Tuesday, 22 December 2015


Wednesday 22nd December 1915: In response to complaints from the 6th Battalion (see 17th December), when it had been ascertained that the 6th and 7th Battalions had been somewhat overlooked in the general provision made for the troops of the county, the Mayor and Mayoress made on their behalf a special appeal, which has met with a good response. On Monday morning we found a number of soldiers from the Barracks packing ten substantial bales of woollen goods for the 7th Battalion. We were informed that Sergeant Hassall, who was returning to duty on Tuesday after a period of leave would take with him those ten bales and a melodeon which was the gift of Mrs A L Field.

In looking through the list of gifts we noticed, here and there, a musical instrument. Socks, mittens and mufflers have been made by the ladies’ working party in the Corn Exchange, but mittens and helmets have been knitted by school girls and people in different parts of the town and county. The Recreations Committee has supplied wool to the Elementary Schools to be made up into those articles, but the available funds were not sufficient to extend the wool supply beyond these limits and the government has not been supplying materials for some time. The higher Girls’ School and the private workers in the town have therefore found their own wool. Miss Collie has sent a good parcel of mufflers and mittens which were made in the High School and a similar contribution is expected from the Modern School, where the girls have been engaged in similar work. The Rev. Mother of the Convent of the Holy Ghost in Bromham Road has sent sixty pairs of mittens. Considerable quantities have also come from the Harpur Girls’ School and the school at Queen’s Park, Goldington Road and Clapham Road, where nimble fingers have been busy for some time past, the output being mostly in the form of mufflers and mittens.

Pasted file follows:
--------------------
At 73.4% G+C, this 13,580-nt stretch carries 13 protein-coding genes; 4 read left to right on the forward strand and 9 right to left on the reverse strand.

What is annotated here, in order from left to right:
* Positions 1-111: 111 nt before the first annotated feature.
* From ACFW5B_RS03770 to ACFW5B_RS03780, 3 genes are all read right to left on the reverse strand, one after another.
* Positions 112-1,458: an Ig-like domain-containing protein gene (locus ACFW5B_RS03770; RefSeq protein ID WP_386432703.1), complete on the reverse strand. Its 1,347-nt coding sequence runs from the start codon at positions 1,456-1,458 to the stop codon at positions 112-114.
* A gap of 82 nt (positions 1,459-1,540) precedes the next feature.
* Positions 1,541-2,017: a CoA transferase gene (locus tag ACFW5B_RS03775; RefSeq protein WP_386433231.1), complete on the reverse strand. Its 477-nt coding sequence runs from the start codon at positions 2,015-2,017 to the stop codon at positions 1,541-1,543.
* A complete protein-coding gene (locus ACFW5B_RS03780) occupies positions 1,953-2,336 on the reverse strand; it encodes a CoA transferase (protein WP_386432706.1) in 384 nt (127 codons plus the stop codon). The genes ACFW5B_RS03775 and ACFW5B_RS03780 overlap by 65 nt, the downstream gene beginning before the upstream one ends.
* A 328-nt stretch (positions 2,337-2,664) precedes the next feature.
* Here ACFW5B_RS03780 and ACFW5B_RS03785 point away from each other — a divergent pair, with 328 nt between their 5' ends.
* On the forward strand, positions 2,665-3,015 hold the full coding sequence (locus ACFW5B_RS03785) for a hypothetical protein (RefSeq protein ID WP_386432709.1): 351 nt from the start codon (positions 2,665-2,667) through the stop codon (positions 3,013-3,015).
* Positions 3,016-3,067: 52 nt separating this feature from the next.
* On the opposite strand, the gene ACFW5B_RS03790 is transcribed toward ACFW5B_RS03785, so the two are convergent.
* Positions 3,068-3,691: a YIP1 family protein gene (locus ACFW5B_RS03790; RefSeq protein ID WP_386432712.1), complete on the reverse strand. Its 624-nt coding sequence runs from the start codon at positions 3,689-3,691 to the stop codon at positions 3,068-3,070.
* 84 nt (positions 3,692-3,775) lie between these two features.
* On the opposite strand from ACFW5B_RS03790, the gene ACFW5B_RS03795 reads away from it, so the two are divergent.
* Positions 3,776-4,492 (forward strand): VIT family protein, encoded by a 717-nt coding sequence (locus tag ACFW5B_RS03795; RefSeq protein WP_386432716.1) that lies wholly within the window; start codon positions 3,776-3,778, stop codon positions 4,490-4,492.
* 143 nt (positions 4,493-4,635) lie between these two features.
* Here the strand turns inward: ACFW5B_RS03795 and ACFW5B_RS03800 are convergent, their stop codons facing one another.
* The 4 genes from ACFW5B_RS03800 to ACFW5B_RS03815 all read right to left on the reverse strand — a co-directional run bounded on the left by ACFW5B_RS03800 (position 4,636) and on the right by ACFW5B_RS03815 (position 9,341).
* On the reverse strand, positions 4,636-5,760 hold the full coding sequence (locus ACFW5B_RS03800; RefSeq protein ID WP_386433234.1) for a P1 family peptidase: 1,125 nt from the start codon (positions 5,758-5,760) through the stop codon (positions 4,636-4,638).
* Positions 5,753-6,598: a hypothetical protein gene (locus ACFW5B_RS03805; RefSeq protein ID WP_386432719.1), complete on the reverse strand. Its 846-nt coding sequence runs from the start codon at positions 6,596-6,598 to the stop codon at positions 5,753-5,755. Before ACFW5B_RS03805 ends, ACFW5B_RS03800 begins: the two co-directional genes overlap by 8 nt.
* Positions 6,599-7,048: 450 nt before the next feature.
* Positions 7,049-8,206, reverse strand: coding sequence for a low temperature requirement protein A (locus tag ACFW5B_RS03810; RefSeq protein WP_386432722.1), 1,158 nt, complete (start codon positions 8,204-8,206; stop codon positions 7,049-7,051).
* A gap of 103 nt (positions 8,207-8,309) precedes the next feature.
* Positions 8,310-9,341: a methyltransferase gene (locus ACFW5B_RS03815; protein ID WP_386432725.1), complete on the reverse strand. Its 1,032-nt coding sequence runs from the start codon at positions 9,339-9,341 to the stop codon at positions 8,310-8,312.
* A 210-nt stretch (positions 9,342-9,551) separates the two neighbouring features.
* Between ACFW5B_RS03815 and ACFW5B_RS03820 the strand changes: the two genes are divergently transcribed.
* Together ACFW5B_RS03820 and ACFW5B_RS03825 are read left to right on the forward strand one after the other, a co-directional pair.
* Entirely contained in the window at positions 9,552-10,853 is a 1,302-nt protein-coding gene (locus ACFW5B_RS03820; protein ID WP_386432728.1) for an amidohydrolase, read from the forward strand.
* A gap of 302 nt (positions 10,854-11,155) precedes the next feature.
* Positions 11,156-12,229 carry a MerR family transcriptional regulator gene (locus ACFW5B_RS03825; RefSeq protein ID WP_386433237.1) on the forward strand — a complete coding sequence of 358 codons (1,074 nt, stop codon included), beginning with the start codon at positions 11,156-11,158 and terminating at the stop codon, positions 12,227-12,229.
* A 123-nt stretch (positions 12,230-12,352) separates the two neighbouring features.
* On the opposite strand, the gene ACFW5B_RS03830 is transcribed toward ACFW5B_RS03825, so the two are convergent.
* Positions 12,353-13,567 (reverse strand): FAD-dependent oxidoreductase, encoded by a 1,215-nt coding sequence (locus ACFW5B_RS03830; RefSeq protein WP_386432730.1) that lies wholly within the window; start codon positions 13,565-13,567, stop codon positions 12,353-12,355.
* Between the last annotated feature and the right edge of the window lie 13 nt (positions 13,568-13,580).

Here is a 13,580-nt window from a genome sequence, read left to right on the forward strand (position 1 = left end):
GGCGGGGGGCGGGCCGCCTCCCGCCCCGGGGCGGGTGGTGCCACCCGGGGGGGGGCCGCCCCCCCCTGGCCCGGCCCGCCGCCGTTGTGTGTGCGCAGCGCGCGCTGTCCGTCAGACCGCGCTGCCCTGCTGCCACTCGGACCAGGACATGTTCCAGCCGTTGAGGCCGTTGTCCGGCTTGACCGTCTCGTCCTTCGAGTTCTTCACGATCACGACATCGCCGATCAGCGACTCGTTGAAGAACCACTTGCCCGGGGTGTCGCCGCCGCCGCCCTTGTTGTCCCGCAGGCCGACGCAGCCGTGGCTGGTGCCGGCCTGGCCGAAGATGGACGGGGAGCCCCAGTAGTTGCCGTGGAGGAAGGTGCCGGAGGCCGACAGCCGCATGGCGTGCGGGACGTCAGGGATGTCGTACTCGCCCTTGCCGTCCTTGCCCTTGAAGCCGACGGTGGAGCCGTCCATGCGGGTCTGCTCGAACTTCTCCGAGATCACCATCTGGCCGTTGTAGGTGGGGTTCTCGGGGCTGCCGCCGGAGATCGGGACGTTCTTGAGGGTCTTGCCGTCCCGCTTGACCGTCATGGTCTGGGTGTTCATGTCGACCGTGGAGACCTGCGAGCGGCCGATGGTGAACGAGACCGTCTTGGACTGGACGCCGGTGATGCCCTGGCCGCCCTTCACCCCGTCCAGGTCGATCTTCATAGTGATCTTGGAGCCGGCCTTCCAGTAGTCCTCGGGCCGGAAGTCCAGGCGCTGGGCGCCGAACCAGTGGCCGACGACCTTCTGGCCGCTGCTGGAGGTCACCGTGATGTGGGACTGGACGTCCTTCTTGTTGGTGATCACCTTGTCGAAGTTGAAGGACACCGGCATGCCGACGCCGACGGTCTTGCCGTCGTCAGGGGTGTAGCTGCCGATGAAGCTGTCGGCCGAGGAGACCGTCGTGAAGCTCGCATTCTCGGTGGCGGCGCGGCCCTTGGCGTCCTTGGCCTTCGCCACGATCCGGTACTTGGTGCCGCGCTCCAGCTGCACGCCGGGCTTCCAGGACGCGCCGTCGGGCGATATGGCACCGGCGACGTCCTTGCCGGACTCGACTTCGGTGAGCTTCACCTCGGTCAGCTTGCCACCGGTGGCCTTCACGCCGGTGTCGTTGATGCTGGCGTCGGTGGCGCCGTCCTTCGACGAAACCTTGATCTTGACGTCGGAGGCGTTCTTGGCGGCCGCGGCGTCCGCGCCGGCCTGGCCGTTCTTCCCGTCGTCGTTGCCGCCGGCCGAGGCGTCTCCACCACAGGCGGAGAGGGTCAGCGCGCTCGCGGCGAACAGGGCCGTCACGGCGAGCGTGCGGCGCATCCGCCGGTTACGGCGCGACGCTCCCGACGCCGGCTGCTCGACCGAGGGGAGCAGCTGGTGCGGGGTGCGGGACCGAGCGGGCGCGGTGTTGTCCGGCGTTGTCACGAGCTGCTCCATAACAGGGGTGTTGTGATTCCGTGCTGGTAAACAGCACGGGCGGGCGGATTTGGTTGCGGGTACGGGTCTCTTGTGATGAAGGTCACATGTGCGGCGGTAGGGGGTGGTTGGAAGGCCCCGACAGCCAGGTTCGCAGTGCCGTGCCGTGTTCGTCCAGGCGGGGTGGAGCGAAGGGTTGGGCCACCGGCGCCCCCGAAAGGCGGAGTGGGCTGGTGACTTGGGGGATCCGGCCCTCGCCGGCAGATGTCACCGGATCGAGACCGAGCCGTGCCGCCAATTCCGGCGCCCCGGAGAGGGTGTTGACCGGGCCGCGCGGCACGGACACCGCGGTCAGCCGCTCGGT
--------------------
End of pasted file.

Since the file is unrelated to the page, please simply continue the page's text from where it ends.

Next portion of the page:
One substantial parcel from the Ampthill Road School was, we believe, ear-marked for the 6th Bedfords. The 8th Battalion has, we understand, been taken in hand by Mrs. Liddell, the wife of the Officer Commanding and an appeal is being made for funds to pay for gifts. Last week Mr Machin, on behalf of the Borough Recreations Committee, sent nearly 600 pairs of mittens and 120 mufflers to Sir Edward Ward for those soldiers of the British Expeditionary Force who have escaped the attention of the County Organizations.

In addition to the woollen goods made for the soldiers, there has been a large quantity of cloaks and garments made by the Corn Exchange working party for Belgian children, who are living in school colonies(1). Mrs Shenton has been in charge of this section. A good many articles have been received for the purpose from the Bunyan Sunday School and from people working privately in various parts of the town.

Source: Bedfordshire Times 24th December 1915

(1) It is estimated that about a quarter of a million Belgian refugees came to this country during the war. There were no colonies in Bedfordshire.

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